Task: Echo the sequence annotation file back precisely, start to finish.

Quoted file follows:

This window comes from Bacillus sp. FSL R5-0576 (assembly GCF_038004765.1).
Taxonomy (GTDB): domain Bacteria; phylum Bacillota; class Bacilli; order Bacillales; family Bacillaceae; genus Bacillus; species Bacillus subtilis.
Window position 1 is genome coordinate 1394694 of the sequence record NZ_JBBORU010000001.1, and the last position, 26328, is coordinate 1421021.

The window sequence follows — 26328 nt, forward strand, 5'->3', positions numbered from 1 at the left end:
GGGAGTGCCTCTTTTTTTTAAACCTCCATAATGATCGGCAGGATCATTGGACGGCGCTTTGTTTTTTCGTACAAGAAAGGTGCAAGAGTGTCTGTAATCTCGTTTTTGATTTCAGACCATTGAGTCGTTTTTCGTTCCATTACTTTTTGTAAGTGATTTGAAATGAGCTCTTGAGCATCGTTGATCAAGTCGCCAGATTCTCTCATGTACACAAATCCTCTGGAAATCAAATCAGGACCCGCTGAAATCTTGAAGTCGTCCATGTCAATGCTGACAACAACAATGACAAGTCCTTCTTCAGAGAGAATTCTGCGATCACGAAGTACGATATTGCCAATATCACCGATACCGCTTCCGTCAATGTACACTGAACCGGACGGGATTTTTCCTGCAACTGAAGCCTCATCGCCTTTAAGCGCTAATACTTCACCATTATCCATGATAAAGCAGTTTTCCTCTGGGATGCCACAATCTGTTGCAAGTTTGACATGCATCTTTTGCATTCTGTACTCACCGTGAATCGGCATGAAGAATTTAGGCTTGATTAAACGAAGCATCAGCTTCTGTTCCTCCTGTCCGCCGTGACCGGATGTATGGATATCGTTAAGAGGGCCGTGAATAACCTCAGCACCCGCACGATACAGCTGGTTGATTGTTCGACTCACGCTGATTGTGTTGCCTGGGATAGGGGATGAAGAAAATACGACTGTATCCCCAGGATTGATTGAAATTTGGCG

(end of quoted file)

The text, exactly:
This window comes from Bacillus sp. FSL R5-0576 (assembly GCF_038004765.1).
Taxonomy (GTDB): domain Bacteria; phylum Bacillota; class Bacilli; order Bacillales; family Bacillaceae; genus Bacillus; species Bacillus subtilis.
Window position 1 is genome coordinate 1394694 of the sequence record NZ_JBBORU010000001.1, and the last position, 26328, is coordinate 1421021.

The window sequence follows — 26328 nt, forward strand, 5'->3', positions numbered from 1 at the left end:
GGGAGTGCCTCTTTTTTTTAAACCTCCATAATGATCGGCAGGATCATTGGACGGCGCTTTGTTTTTTCGTACAAGAAAGGTGCAAGAGTGTCTGTAATCTCGTTTTTGATTTCAGACCATTGAGTCGTTTTTCGTTCCATTACTTTTTGTAAGTGATTTGAAATGAGCTCTTGAGCATCGTTGATCAAGTCGCCAGATTCTCTCATGTACACAAATCCTCTGGAAATCAAATCAGGACCCGCTGAAATCTTGAAGTCGTCCATGTCAATGCTGACAACAACAATGACAAGTCCTTCTTCAGAGAGAATTCTGCGATCACGAAGTACGATATTGCCAATATCACCGATACCGCTTCCGTCAATGTACACTGAACCGGACGGGATTTTTCCTGCAACTGAAGCCTCATCGCCTTTAAGCGCTAATACTTCACCATTATCCATGATAAAGCAGTTTTCCTCTGGGATGCCACAATCTGTTGCAAGTTTGACATGCATCTTTTGCATTCTGTACTCACCGTGAATCGGCATGAAGAATTTAGGCTTGATTAAACGAAGCATCAGCTTCTGTTCCTCCTGTCCGCCGTGACCGGATGTATGGATATCGTTAAGAGGGCCGTGAATAACCTCAGCACCCGCACGATACAGCTGGTTGATTGTTCGACTCACGCTGATTGTGTTGCCTGGGATAGGGGATGAAGAAAATACGACTGTATCCCCAGGATTGATTGAAATTTGGCG